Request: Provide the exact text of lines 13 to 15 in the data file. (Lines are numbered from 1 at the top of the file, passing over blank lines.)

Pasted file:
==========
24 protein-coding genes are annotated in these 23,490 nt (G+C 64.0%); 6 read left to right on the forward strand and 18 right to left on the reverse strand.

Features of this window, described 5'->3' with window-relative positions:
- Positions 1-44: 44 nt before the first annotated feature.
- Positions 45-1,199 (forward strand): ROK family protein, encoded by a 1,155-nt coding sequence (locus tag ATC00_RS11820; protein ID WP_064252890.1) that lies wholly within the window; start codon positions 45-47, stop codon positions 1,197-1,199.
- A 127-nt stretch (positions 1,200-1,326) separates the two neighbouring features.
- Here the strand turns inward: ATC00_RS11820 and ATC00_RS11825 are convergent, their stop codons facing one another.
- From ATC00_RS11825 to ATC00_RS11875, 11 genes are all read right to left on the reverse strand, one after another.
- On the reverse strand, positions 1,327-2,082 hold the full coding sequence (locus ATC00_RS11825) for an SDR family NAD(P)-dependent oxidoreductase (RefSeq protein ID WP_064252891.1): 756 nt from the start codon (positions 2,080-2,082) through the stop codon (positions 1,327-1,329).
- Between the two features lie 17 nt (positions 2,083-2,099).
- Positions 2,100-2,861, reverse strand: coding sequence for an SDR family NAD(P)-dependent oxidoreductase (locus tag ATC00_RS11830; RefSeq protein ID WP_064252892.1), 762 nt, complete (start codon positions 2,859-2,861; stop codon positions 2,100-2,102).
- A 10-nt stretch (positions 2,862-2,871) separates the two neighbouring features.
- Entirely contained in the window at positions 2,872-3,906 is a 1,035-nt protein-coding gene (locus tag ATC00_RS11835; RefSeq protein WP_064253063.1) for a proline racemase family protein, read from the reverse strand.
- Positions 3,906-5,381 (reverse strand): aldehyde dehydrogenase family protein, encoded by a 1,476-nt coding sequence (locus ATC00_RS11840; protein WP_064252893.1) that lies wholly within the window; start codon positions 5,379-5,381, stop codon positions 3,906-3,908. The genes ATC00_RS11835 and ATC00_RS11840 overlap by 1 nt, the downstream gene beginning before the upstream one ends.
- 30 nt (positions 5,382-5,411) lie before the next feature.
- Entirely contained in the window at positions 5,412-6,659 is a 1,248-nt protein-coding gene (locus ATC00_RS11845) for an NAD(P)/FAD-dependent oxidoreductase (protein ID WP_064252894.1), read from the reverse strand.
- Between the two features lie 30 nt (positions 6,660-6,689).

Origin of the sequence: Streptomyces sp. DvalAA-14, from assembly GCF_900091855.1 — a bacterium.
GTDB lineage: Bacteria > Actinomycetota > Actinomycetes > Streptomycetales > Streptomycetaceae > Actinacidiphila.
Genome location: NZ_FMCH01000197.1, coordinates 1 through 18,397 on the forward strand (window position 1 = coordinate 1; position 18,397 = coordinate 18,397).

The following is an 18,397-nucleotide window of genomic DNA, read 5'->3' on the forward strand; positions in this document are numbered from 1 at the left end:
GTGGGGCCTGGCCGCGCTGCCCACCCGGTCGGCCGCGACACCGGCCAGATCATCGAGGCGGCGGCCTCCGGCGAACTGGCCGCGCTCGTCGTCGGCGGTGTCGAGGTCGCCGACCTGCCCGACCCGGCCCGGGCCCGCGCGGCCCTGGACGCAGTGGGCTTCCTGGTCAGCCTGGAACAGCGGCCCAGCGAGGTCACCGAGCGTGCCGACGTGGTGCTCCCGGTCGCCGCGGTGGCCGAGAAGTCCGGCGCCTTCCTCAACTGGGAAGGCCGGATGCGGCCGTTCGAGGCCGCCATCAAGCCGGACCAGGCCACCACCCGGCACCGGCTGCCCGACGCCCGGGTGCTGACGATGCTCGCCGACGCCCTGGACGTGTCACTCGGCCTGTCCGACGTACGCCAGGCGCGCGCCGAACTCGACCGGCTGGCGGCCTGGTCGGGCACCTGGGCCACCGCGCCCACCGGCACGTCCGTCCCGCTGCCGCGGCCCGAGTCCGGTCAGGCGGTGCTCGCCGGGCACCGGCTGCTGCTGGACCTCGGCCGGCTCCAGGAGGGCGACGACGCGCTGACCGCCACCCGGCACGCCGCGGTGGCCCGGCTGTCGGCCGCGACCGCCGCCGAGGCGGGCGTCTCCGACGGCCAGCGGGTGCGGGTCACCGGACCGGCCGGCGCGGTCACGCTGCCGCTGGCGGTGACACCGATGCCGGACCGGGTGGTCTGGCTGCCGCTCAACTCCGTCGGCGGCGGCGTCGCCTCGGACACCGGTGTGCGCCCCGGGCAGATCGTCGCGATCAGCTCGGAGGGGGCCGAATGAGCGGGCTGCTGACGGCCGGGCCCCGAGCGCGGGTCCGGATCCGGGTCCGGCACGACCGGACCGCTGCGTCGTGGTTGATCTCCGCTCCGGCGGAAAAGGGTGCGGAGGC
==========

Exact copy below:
- Positions 3,906-5,381 (reverse strand): aldehyde dehydrogenase family protein, encoded by a 1,476-nt coding sequence (locus ATC00_RS11840; protein WP_064252893.1) that lies wholly within the window; start codon positions 5,379-5,381, stop codon positions 3,906-3,908. The genes ATC00_RS11835 and ATC00_RS11840 overlap by 1 nt, the downstream gene beginning before the upstream one ends.
- 30 nt (positions 5,382-5,411) lie before the next feature.
- Entirely contained in the window at positions 5,412-6,659 is a 1,248-nt protein-coding gene (locus ATC00_RS11845) for an NAD(P)/FAD-dependent oxidoreductase (protein ID WP_064252894.1), read from the reverse strand.